Monday, March 16, 2009

Poverty Attacks Churches in South Africa

From the World Association of Christian Communication Congress in Cape Town:

Poverty Attacks Churches in South Africa
By Redemtor Atieno, Uganda

Speaking to participants of the WACC 2008 Congress who visited the Gugulethu Presbyterian Church 8 October, Mzukisi said that although apartheid was a terrible crime against humanity that left people with deep scars, poverty was an even worse crime.

“Poverty is attacking people’s dignity and is humiliating and dehumanizing the human being,” he said. He observed that it was very difficult to address the problem of poverty behind the pulpit with limited resources.

“How do you preach to someone who went to bed without food?” he asked. He said that although South Africa is rich with notions of human rights, people do not eat human rights. “By teaching human rights we are not solving any problem because the people want jobs and food.”
He said the problem of HIV/AIDS has increasingly become uncontrollable because the patients take the strong medicines on empty stomachs.

The church needs to find a more practical solution because talking and praying alone becomes an academic issue that does not help the people on the ground, Mzukisi added. “Anything that attacks the dignity of our people is a sin. As Africans we believe that men are the heads of the family and if they fail to provide, the situation attacks the pillars of the family” he observed.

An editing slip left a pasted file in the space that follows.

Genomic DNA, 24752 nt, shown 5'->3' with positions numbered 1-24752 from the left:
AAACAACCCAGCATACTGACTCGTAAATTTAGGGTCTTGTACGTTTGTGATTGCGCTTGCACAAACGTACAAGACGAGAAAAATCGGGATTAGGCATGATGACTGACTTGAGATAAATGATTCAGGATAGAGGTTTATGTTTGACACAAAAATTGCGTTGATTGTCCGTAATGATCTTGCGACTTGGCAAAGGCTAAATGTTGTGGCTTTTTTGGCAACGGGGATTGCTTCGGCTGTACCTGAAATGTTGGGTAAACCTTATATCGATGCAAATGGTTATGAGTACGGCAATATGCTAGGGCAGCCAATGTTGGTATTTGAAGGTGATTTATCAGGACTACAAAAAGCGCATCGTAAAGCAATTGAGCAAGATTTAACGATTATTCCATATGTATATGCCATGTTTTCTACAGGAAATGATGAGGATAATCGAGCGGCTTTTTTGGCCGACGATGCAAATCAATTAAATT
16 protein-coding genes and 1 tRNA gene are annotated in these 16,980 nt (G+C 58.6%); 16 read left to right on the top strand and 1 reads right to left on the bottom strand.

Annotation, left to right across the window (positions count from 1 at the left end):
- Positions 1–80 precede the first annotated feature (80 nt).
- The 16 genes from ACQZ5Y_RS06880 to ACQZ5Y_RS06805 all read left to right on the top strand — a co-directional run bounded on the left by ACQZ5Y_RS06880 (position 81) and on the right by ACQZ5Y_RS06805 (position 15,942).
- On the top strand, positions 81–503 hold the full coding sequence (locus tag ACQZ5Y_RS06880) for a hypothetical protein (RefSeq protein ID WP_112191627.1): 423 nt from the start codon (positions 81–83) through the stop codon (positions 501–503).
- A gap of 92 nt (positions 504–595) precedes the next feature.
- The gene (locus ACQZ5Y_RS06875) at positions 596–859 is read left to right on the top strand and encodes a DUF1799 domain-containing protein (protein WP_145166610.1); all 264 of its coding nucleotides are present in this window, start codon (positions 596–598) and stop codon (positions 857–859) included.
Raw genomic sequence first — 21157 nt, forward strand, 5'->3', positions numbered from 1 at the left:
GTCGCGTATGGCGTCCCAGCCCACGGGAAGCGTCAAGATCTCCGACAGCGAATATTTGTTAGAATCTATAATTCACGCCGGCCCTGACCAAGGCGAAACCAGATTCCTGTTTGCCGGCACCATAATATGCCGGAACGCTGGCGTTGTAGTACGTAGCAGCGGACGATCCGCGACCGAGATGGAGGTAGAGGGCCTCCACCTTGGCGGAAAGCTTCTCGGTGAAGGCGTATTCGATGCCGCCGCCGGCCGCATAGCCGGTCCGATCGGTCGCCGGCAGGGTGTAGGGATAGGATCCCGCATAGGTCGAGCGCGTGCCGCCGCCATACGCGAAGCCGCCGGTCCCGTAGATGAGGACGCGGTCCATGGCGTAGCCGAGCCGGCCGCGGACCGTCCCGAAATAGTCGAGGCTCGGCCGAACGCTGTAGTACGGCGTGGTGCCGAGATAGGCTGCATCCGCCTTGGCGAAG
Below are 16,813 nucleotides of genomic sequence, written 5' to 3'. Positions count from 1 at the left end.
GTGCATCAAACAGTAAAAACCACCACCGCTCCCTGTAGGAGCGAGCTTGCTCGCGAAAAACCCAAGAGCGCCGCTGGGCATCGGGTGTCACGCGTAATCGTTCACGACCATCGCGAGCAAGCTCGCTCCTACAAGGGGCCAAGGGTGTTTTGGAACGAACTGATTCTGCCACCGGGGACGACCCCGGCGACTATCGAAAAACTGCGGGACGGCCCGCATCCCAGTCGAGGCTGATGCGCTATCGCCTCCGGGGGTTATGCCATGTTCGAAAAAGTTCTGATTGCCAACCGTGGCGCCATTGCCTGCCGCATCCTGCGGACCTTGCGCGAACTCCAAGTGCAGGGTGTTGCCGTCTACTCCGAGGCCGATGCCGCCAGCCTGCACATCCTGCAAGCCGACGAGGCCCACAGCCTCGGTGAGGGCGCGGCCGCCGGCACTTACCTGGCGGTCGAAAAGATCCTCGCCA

Mzukisi said the church in South Africa has continued to preach hope and strengthen the faith of the people but at times they preach hope against hope. He further observed that although the South African government is doing its best to address the issue of poverty, the damage made by the apartheid system is huge and cannot be covered in 10 years.

He said the church was embarrassed by the outbreak of violent xenophobic attacks in the country this year that left many migrants of African descent dead after being attacked by the black South Africans in townships. Mzukisi said the church went round to remind the people that during the apartheid era they migrated to other African countries where they were warmly hosted.

During the visit to the Gugulethu church, participants also heard the moving personal stories of political activist Koleka Rhombela and Nonkosi Madini, who is HIV positive.

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